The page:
Go ahead given for British Steel electric arc furnace

British Steel has been granted planning permission to build an Electric Arc Furnace at its Scunthorpe headquarters.

The company’s application was approved by North Lincolnshire Council. Trade union bosses have previously warned the new replacement furnace could lead to the loss of up to 2,000 jobs in Northern Lincolnshire, as British Steel is planning to shut its existing blast furnaces.

Electric arc furnaces can repurpose scrap steel using power generated by renewables. But the end product is not the same grade of steel and is not suitable for all industrial uses.

British Steel says it has started preliminary talks with the unions about electrification, and has promised to support employees affected by its decarbonisation plans.

Its application to build another Electric Arc Furnace (EAF), at its Teesside site, was recently approved by Redcar and Cleveland Borough Council.

The manufacturer’s proposed £1.25bn transformation – its biggest in more than a century of steelmaking – is subject to support from the UK Government.

British Steel president and CEO Xijun Cao, said: “We’re extremely pleased to have received planning permissions to build Electric Arc Furnaces at our Scunthorpe and Teesside sites. It is a significant step forward in our journey to net zero and we thank everyone who has supported our plans.

“The proposed installation of EAFs in Scunthorpe and Teesside is central to our journey to a green future as they would help us reduce emissions of CO2 by more than 75%. However, it is crucial we now secure the backing of the UK Government.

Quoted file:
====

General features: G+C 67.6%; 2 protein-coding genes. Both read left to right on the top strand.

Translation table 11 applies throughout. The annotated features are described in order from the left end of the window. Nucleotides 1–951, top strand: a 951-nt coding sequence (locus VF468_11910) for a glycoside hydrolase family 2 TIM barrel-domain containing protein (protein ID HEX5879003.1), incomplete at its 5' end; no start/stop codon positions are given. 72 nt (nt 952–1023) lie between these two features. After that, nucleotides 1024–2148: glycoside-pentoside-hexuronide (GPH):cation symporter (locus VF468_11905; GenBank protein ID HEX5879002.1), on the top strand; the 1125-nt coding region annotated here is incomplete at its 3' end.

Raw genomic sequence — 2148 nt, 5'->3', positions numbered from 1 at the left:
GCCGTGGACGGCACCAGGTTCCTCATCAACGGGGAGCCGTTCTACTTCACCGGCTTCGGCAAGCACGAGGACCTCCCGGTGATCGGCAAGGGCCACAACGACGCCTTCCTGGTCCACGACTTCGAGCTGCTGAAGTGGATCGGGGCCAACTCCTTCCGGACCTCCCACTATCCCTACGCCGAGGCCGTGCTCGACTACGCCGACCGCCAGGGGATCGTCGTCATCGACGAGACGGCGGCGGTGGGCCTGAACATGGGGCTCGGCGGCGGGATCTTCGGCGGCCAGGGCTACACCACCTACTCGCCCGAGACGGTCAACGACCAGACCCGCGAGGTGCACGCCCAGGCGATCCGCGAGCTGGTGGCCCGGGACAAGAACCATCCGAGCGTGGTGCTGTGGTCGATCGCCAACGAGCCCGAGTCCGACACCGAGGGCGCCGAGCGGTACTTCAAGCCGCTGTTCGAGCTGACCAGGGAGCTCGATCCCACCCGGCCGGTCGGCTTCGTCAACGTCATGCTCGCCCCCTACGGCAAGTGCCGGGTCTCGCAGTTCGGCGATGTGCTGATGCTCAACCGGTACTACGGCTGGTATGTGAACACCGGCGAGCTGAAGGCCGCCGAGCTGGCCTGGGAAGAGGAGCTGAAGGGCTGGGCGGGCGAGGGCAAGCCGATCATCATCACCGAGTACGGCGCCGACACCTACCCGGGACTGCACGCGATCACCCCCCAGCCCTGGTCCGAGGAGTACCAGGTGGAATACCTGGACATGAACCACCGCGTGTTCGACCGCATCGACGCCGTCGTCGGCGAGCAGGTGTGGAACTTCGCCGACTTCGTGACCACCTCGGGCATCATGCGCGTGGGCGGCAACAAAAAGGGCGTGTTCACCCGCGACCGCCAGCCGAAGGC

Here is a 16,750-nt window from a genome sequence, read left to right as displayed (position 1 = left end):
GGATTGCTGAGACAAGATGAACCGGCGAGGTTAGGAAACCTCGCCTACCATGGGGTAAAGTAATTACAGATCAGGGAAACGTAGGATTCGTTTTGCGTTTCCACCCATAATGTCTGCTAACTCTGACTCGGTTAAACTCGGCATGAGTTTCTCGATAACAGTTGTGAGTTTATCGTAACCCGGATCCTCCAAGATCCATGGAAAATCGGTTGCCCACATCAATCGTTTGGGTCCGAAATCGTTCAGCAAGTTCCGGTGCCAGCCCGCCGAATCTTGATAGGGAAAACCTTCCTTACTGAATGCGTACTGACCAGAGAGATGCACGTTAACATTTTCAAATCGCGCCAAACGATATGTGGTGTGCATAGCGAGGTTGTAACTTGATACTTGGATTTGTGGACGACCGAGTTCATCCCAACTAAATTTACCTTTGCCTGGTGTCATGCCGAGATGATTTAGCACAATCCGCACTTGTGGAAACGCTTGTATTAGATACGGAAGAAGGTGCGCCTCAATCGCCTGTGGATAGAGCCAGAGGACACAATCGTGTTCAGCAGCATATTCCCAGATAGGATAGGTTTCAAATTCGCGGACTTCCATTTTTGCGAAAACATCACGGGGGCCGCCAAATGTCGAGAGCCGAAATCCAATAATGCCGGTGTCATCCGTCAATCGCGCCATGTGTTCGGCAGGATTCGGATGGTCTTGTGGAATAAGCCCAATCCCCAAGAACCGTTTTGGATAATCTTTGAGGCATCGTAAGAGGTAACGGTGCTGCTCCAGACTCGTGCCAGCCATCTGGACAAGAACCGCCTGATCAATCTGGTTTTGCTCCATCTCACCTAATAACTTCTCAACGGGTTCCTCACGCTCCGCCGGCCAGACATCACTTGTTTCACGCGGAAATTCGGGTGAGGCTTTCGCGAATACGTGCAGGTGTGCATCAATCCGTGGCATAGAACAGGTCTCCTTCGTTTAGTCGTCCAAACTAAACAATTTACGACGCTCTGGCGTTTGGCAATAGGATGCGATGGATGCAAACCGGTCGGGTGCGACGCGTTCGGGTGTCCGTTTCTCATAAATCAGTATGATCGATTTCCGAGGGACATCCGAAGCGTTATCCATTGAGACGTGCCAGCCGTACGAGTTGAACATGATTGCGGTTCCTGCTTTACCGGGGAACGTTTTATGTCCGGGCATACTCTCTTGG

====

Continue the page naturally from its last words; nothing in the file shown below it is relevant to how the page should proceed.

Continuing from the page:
“Our owner, Jingye, is committed to the unprecedented investment decarbonisation requires and our desire to dramatically reduce our carbon footprint, coupled with challenging market conditions, means it is imperative swift and decisive action is taken to ensure a sustainable future for British Steel.

“We are committed to working with the UK Government and need to reach an agreement quickly so we can achieve our ambitious goals, secure thousands of jobs and keep making the steel Britain needs for generations to come.”

Significant preparation works, including environmental and technical studies, and equipment selection, are underway to ensure the company’s proposals can be delivered at the earliest opportunity while discussions with the UK Government continue.

Both proposed EAFs would replace the iron and steelmaking operations at British Steel’s Scunthorpe site which are responsible for the majority of its CO2 emissions.